MEMPHIS, Tenn. — Southeastern discount banner Fred's on Thursday morning reported that the consumer continues to be challenged by economic pressures. "In key markets we continue to see swings in sales [tied to] the payroll cycle," Bruce Efird, Fred's president and CEO, told analysts during a conference call this morning. Efird also reported an increase in government assistance utilization.
As many as 23% to 25% of consumers in those markets where Fred's operates are receiving some form of government assistance, Efird said. "I'ts really hard to separate the effect of gas prices, the inflation that we've seen on core products, in addition to the debt crisis."
Other tell-tale signs that today's customer is spend cautious — Efird reported significant declines across several segments considered as a discretionary cost by many consumers, including apparel, home furnishings and entertainment/electronics.
But not all necessarily is doom and gloom, Efird noted. A decent back-to-school period, currently in season, could serve as a good prognosticator that holiday sales, while not stellar, may be good as well. "I wouldn't say we're very bullish on the back half, [but] we've seen some easing on our customers," which should mean increased discretionary spending, Efird said.
"Back to school has done better than we anticipated, that is somewhat discretionary, [there has been] a lot of the growth in the basic and consumable products," reported Jerry Shore, Fred's EVP, chief administrative officer and CFO.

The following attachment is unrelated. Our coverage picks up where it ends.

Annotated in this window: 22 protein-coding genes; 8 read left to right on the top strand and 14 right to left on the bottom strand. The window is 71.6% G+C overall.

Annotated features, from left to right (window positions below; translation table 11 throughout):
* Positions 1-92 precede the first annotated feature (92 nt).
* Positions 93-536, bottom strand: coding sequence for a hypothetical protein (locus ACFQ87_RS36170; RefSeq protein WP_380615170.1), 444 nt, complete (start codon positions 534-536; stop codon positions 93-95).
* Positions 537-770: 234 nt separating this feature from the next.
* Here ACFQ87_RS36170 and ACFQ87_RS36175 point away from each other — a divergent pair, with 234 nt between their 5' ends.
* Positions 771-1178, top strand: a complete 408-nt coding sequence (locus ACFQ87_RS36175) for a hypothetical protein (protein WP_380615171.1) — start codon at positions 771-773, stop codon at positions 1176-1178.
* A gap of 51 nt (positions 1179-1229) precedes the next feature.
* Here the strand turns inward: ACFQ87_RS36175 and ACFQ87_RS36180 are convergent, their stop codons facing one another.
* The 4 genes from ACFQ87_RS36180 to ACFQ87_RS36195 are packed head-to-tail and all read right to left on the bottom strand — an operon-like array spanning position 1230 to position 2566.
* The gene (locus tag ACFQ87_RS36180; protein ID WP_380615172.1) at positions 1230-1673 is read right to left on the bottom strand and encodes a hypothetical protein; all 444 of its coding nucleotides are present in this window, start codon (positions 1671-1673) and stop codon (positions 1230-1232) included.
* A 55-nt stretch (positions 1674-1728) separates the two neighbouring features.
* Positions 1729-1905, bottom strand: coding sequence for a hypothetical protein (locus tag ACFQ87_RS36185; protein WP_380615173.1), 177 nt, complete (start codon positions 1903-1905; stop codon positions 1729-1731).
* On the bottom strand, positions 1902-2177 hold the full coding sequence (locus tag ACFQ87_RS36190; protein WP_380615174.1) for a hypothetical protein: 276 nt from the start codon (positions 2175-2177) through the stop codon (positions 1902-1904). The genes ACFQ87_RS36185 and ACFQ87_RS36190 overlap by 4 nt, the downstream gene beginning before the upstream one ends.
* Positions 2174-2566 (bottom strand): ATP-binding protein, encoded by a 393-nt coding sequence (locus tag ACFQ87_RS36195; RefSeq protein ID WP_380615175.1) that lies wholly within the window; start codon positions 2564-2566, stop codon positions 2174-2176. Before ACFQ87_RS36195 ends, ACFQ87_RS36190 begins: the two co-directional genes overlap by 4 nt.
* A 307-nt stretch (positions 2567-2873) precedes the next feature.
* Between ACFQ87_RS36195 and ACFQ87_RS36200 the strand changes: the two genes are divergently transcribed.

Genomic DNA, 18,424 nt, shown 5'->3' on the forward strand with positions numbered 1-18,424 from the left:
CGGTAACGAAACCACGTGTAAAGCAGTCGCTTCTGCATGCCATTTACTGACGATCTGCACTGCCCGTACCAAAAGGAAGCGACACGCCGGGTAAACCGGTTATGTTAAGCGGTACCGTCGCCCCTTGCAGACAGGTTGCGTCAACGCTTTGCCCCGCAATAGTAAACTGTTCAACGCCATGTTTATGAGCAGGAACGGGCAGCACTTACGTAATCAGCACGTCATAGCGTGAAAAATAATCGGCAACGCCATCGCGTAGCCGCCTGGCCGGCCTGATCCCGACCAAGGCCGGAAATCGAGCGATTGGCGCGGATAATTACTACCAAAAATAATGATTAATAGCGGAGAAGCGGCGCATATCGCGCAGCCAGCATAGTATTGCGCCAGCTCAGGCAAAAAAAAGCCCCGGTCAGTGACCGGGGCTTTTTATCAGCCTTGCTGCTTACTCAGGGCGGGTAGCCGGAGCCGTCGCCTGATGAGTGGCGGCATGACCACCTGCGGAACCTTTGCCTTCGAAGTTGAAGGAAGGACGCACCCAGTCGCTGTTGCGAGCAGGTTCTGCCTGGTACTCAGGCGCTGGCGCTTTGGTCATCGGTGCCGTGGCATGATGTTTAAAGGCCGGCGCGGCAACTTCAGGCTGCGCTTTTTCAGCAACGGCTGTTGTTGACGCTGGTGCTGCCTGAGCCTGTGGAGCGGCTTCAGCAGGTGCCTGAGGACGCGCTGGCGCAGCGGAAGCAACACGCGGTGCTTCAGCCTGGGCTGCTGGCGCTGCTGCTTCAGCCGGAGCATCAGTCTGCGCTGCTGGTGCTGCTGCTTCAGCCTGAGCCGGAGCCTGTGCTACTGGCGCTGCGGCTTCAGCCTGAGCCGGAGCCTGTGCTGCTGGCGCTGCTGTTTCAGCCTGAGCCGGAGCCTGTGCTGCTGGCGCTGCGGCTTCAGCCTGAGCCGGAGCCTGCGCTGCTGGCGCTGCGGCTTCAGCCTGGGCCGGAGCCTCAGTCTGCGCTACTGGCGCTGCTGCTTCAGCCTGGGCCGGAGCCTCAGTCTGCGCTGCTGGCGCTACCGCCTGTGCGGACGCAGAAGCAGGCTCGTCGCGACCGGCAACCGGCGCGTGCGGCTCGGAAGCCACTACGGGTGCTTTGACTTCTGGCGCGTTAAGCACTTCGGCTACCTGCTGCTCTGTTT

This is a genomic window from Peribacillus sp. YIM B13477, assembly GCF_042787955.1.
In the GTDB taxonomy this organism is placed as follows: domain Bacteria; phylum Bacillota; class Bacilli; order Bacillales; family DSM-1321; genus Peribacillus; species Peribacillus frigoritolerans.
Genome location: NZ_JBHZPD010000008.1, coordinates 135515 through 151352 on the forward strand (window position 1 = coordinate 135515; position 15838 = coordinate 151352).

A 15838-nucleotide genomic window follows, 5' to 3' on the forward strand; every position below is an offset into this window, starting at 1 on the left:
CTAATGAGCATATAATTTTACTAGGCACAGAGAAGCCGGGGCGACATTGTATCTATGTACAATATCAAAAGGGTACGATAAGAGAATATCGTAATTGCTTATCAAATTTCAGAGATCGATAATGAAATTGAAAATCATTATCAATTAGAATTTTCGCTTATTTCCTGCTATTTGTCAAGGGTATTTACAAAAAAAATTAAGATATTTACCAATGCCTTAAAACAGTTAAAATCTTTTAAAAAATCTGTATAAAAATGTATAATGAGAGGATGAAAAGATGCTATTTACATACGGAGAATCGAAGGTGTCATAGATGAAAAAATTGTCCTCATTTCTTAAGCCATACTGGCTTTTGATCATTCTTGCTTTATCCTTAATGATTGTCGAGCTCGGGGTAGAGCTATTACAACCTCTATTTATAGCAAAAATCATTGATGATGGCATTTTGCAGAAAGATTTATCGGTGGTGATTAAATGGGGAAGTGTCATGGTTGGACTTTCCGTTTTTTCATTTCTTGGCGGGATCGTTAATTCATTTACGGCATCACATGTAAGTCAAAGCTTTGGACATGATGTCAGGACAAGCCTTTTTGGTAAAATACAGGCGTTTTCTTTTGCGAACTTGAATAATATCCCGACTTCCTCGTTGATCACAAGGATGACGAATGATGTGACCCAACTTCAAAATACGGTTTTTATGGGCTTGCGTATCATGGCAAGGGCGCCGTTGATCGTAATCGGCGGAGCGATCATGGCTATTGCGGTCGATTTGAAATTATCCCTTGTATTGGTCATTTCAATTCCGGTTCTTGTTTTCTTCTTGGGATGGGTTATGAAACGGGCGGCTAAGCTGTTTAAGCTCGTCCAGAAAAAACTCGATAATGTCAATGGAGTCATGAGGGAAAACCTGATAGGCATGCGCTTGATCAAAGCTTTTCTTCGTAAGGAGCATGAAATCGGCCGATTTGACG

As a deep discounter, Fred's certainly has been successful communicating its value proposition to its core consumers. Fred's reported net income of $5.1 million, up 3%, representing 14 cents per diluted share, for the second quarter ended July 30. That performance beat out the Capital IQ Consensus by one penny.
Pharmacy also continues to be a key traffic driver for the Southeastern chain — prescriptions filled were up 2% over the quarter. "Pharmacy is a strong differential factor in drawing customers to our stores," Efird said. And while the strong number of new generics has been negatively impacting top-line sales and same-store sales comps, the profitability of pharmacy going forward will be a positive considering the upcoming generic introductions to the blockbuster Lipitor (atorvastatin).
Fred's total sales for second quarter of fiscal 2011 increased 1% to $452.7 million. Comparable-store sales for the quarter decreased 0.4% versus a 2.5% increase for the second quarter last year. Fred's total sales for the first half of fiscal 2011 increased 2% to $937.1 million from $921.1 million for the same period last year. Comparable-store sales for the first half of 2011 increased 0.4% on top of a 2.4% increase for the same period last year.
In third quarter 2011, Fred's expects total sales to increase 2% to 4%. Comparable-store sales are expected to increase 1% to 3% versus an increase of 1.5% in the third quarter last year.
"Looking ahead, with the federal debt crisis behind us for this year, our strategic initiatives well under way and the cost-reduction programs that are now in place, we are confident that we will regain the momentum experienced in the first quarter and expect income growth of 10% to 20% for the final two quarters of 2011," Efird stated.
During the second quarter, Fred's opened two new stores and one pharmacy as part of its 2011 operating plan. One franchise store closed during the quarter. The company also remodeled and refreshed 68 stores with its new Core 5 elements in the quarter, bringing the total stores upgraded to 332 during 2010 and 2011.
Currently, Fred's operates 674 discount general merchandise stores, including 22 franchised Fred's stores, in the southeastern United States.